Do you need radiators with underfloor heating?

Radiators have been the primary source of heat for decades when it comes to central heating, and they provide a convenient heat source for your home or premises.

This blog will look at whether radiators are necessary if you have an underfloor heating system and which heating system is best for you.

Should You Replace Your Radiator with Underfloor Heating?

Here’s what to consider.

Are you thinking about, replacing a radiator with underfloor heating? Well, the main thing to consider is whether it will generate enough heat for the room. To do this, you should carry out a heat loss calculation. This is done by calculating how much heat is lost from your home via conduction and air infiltration.

It is best to get a professional to conduct this survey accurately. You will then be able to determine whether the underfloor heating system generates more heat than is lost.

If you find that an underfloor system is not sufficient, all is not lost. Insulating your home by using cavity wall insulation, double glazing, and loft insulation can all help.

What’s the Differences Between Underfloor Heating and Radiators?

Radiators use convection to heat a room, where the air around the radiator is heated and rises before the air cools and falls back down. This creates a flow and cycle of warm air but does mean that the area closest to the radiator remains warmest.

Underfloor heating uses radiant heat across the whole room, distributing the heat more evenly as it rises.

The Pros and Cons of Radiator Systems

Radiator system pros

  • Great heat conductors – There are many radiator styles and materials, and they are all designed to conduct heat as efficiently as possible.
  • Heat large spaces – They can be very good at heating larger areas, perfect for homes with high ceilings.
  • Customisable – You will be able to choose from many sizes, styles and colour!
  • Easy installation – Radiators are quick and easy for specialists to fit or replace.

Radiator system cons

  • Wasteful – Radiators require a lot of energy and produce a large amount of heat. Because the heat is not evenly distributed around the room, it can take a long time to fully heat a space meaning your energy bills will be high.
  • Take up space – The wall space taken up by radiators will influence how your room will be decorated.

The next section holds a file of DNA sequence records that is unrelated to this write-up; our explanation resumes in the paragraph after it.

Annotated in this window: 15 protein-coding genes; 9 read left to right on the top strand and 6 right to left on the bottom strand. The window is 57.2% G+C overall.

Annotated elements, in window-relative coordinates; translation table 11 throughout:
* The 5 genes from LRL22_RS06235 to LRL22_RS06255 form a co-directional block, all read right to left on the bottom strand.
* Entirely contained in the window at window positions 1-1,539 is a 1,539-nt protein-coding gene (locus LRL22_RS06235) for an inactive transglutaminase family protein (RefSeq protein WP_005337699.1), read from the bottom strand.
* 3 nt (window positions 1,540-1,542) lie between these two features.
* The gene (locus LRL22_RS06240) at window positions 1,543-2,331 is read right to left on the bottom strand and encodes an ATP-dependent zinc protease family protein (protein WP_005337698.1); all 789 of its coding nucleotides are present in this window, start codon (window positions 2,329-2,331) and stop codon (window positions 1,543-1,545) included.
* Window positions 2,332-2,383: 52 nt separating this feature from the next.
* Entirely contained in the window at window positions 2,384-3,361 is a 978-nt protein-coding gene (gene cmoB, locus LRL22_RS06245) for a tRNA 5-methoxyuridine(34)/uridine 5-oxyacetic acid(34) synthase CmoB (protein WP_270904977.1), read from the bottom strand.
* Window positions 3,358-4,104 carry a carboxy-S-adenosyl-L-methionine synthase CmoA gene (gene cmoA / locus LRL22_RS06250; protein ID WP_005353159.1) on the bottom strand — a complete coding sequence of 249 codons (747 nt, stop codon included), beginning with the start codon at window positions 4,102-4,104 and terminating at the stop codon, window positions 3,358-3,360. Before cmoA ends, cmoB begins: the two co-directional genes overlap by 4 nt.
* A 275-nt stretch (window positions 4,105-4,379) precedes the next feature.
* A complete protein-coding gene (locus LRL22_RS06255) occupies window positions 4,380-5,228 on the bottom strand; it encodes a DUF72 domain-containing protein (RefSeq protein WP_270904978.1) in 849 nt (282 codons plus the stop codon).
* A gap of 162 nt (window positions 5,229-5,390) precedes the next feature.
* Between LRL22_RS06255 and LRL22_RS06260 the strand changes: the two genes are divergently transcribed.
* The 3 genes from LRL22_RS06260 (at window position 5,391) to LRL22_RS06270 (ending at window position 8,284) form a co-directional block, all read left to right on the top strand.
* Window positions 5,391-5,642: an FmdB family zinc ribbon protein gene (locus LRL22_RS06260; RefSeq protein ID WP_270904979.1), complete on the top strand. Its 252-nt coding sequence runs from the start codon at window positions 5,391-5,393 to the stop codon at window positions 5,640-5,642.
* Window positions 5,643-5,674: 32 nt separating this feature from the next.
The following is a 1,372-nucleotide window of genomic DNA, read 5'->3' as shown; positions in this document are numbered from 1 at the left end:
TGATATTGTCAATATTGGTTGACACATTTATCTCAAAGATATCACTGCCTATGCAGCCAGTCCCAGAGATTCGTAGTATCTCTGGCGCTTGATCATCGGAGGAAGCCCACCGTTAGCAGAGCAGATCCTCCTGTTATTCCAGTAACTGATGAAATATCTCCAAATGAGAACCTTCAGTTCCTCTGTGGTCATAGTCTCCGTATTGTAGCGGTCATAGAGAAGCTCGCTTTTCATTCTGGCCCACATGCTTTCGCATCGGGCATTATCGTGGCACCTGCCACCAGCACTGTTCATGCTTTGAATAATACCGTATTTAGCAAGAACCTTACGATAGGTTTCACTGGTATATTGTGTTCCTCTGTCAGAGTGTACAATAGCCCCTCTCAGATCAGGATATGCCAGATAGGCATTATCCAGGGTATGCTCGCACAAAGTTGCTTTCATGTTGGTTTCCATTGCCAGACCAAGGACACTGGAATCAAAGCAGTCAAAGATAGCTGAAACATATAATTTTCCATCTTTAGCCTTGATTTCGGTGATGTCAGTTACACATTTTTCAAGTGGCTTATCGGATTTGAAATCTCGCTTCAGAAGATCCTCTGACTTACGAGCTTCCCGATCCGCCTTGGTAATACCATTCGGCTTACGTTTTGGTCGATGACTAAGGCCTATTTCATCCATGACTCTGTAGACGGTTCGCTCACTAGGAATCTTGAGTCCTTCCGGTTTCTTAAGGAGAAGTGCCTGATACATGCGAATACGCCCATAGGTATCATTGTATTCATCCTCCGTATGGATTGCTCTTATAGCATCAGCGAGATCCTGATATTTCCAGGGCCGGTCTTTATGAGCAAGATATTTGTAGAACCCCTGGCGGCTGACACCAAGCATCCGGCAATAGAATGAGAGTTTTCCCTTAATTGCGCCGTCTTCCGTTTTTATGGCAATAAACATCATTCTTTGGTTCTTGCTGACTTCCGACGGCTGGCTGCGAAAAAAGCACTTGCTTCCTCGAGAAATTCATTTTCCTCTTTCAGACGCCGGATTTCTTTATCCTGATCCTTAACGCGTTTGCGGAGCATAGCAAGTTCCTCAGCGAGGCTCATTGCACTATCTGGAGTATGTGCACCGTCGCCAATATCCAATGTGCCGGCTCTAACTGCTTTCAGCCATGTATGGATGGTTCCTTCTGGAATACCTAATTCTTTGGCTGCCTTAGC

• Unsafe for kids – Having a large hot metal object on your wall is dangerous when you have young children, and there is also the risk of bashing against them when playing.

The Pros and Cons of Underfloor Heating Systems

Underfloor heating pros

  • Energy-efficient – Underfloor heating can offer excellent efficiency as it does not need to run at as high a temperature as radiators. This saves money on heating costs.
  • Even heating – Radiators will heat from their position against a wall, whereas underfloor heating heats from beneath the entire floor, giving a more even distribution.
  • Minimal maintenance – Underfloor heating systems require minimal maintenance after installation when compared with traditional heating systems.
  • Greater design freedom – Your rooms are often decorated around radiators. Without this large wall fixture taking up a lot of space, you will have more freedom to design your room how you want it.
  • Versatility – Underfloor heating works with carpet, wood flooring, tile, stone, and vinyl.
  • Safe – Any family with young children will know the importance of keeping curious hands away from hot surfaces. Removing radiators also removes the risk of burns.
  • Easily Installed – UFH systems can easily be fitted in new builds or older homes, making it an excellent choice for all home styles.

Underfloor Heating Cons

  • Installation – While UFH systems can be installed in most homes, they can be time-consuming and costly. It will depend on the size of the room being fitted, but you will have to employ specialist installers and an electrician for this process.
  • Floor Heights – UFH for new builds can be factored into the plans. Retrofitting in older properties can sometimes be more complex, and fitting the system will sometimes increase the height of the flooring.

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